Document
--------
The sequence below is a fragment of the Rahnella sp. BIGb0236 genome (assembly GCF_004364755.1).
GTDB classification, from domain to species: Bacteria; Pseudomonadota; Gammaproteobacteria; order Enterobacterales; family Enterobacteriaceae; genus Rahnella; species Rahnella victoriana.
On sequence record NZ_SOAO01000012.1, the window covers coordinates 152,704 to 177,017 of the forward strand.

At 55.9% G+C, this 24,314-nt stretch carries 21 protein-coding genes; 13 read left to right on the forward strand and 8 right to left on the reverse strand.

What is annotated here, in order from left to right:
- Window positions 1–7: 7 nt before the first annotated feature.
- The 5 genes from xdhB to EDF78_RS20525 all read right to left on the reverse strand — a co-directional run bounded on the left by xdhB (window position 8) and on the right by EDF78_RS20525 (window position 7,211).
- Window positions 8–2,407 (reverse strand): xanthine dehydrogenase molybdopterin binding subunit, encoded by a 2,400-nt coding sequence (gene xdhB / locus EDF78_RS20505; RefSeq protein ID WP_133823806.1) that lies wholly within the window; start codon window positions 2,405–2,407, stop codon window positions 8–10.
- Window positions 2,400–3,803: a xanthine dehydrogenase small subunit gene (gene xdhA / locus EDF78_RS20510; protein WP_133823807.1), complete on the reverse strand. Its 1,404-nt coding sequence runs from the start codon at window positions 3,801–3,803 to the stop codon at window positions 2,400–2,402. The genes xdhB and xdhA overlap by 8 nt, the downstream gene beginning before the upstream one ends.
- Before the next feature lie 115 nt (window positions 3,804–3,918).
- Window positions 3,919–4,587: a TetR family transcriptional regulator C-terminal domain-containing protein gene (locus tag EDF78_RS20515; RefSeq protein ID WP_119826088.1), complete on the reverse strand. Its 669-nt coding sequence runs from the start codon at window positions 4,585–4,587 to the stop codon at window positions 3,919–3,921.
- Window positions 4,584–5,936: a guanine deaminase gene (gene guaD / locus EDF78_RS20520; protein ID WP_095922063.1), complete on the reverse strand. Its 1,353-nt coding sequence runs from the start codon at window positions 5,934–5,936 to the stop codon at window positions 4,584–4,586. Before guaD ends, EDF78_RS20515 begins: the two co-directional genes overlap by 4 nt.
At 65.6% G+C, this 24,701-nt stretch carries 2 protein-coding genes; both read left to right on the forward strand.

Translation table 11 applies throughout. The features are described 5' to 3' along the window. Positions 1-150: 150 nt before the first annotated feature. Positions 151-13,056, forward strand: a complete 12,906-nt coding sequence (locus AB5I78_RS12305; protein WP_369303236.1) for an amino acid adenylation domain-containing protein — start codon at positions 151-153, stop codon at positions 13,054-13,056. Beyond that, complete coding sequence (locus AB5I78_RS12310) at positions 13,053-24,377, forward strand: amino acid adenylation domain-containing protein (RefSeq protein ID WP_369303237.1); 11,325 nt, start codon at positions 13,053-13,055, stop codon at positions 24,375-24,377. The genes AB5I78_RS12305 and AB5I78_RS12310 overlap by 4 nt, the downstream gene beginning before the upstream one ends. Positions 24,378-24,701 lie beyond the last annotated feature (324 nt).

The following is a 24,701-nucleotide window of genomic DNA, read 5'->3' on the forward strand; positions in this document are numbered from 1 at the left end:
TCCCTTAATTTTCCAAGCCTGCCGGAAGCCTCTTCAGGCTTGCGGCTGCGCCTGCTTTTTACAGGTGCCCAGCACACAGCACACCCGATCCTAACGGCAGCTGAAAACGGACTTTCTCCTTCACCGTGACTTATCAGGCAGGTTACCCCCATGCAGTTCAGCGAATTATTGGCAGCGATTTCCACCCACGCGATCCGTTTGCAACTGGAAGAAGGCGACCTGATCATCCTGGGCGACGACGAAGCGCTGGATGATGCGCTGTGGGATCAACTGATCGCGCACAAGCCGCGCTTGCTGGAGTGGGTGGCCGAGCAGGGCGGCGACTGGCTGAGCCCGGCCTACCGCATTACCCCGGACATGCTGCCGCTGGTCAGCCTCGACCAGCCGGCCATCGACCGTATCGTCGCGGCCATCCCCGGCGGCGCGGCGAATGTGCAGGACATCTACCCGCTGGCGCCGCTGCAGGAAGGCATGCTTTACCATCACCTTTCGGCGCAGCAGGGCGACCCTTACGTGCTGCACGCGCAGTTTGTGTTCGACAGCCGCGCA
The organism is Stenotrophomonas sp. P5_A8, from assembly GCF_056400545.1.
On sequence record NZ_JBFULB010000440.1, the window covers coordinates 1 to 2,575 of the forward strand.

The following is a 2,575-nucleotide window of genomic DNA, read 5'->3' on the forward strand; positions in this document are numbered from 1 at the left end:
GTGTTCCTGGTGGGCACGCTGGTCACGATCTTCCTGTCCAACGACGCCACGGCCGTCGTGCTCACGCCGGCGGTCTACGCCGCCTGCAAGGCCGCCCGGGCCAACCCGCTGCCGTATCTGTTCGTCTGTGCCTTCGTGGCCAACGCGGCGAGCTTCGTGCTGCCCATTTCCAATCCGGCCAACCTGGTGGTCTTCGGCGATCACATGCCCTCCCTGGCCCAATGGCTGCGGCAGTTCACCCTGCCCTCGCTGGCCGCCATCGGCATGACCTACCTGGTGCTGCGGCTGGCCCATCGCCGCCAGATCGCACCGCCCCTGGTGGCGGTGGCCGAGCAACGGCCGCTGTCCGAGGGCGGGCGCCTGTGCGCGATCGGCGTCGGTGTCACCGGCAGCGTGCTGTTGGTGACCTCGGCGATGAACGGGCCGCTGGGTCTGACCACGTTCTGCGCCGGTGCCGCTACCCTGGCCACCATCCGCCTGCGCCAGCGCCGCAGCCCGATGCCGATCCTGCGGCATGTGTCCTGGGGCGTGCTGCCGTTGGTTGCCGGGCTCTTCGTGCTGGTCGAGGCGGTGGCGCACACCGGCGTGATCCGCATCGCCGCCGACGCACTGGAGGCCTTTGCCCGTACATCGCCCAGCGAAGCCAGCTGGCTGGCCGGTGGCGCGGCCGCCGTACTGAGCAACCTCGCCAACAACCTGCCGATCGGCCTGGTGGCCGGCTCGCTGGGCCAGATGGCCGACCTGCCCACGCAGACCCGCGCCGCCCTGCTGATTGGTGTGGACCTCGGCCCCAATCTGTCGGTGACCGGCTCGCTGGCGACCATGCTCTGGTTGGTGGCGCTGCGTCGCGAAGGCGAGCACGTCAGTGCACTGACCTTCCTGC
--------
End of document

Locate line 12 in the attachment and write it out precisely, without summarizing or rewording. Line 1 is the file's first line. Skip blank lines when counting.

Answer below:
- Window positions 4,584–5,936: a guanine deaminase gene (gene guaD / locus EDF78_RS20520; protein ID WP_095922063.1), complete on the reverse strand. Its 1,353-nt coding sequence runs from the start codon at window positions 5,934–5,936 to the stop codon at window positions 4,584–4,586. Before guaD ends, EDF78_RS20515 begins: the two co-directional genes overlap by 4 nt.